Global power demand is set to increase on average by nearly 3% per year over the current and next decade.
Cumulatively, this moderate growth will cause overall power demand to rise by more than half of its current level between now and 2030.
If new power plants are added as foreseeable, associated CO2 emissions are likely to increase by a quarter or 3,500 megatons.
These are all the findings of a recently published study by Siemens and Professor Horst Wildemann of the Technical University of Munich.
The study finds that the global CO2 emissions that could be eliminated per year by ending power generation from coal are the equivalent of the entire CO2 emissions of all 28 countries of the European Union (EU).
“If coal-fired power plants were replaced on a wide scale with gas-fuelled power plants by 2030, CO2 emissions in the power sector would even drop by 5% compared to today’s levels,” said Professor Wildemann.
“In our study we examined the local situations and different needs in various regions of the world,” noted Michael Süß, member of the Management Board of Siemens AG and CEO of Siemens’ Energy Sector, when presenting the study at the WorldEnergy Congress.
“Of course, besides sustainability and the need for dependable power supply, economy is always important – there would be no point in closing down new coal-fired power plants ahead of schedule just to cut CO2 emissions. But it is equally apparent that all-out expansion of renewable energy sources alone does not automatically improve the climate balance, as rising CO2 emissions in Germany impressively highlight.”
“On the other hand, shutting down ageing coal-fired power plants not only reduces emissions significantly, but can also make economic sense, as has been proven in the US. In our study, we analysed various scenarios while keeping an eye on a three-way balance between sustainability, reliability and economy,” Süß explained.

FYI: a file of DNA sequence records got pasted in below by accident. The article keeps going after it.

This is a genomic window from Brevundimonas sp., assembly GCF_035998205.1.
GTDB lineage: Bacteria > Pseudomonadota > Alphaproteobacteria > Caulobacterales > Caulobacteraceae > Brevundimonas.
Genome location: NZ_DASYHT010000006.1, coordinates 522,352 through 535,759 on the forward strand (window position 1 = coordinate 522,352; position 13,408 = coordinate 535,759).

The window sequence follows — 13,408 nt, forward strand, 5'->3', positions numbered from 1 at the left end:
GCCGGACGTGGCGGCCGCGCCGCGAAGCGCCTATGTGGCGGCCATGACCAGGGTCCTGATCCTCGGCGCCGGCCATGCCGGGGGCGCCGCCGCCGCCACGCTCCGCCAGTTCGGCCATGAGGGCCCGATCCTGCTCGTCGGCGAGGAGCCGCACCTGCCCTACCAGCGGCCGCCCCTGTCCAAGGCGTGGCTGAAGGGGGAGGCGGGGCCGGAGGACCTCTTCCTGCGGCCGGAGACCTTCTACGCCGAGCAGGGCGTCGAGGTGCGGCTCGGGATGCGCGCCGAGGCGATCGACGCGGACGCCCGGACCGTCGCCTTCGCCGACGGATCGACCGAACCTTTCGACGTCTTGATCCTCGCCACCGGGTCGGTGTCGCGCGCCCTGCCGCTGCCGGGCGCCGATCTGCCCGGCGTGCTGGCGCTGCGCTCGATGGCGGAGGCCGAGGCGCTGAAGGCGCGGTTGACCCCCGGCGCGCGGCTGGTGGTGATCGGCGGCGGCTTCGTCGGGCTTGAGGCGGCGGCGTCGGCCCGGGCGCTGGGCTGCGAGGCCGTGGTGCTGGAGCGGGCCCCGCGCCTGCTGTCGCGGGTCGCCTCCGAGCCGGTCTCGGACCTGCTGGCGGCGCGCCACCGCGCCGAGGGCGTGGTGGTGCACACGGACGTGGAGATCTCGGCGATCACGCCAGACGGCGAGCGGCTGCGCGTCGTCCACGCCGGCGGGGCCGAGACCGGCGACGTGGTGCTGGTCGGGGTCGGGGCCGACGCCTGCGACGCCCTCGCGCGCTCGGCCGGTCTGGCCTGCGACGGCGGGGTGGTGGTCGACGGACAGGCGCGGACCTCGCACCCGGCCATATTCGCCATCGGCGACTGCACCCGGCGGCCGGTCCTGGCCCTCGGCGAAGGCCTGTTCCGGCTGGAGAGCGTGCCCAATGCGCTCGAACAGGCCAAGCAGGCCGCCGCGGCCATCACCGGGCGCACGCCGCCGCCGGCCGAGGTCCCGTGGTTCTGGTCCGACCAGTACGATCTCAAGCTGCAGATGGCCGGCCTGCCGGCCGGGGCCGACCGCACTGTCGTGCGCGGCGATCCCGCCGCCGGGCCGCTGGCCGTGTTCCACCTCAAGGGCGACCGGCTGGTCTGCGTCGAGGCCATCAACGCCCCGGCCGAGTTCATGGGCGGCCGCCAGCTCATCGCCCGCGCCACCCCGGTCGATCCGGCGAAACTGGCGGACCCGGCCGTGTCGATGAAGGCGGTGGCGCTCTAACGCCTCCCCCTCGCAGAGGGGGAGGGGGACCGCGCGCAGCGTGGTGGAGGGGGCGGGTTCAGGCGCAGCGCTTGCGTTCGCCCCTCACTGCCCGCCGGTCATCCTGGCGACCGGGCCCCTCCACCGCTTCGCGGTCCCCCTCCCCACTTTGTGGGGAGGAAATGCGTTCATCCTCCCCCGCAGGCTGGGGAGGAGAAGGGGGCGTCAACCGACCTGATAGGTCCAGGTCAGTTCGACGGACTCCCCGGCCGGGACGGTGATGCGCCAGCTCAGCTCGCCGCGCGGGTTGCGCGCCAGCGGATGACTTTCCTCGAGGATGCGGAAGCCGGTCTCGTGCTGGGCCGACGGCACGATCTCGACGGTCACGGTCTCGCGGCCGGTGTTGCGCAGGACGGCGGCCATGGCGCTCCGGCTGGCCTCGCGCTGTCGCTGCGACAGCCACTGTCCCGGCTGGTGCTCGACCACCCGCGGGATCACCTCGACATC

In its global energy study, Siemens has examined regional situations with allowance for predicted future developments in various markets. The aim was to determine what approaches are best suited from national and global economic perspectives for creating reliable and sustainable energy systems with high efficiency but still at affordable power prices.
For an industry that is so power/electricity intensive, could the findings of this study have any bearing on the industrial gases sector?
At least two observations spring to the mind of Marcus Jakt, Business Analyst at the gasworld Business Intelligence team. He offered, “Increasing available power supply in step with escalating demand of 3% per year is quite a large infrastructure challenge, and this may have a substantial gas pricing impact if available new supply fails to keep up with demand growth.”
“As a side-note, were we to switch from coal power to natural gas-fired power stations on a large-scale, then that could well have the peripheral effect of pushing up the price and constraining supply of hydrogen – natural gas, from which 95% of hydrogen is derived, might itself not become as readily available. This would most immediately impact the refining sector and thus, the price and availability of liquid hydrocarbon fuels, but might also have more widespread effects across other segments of the economy.”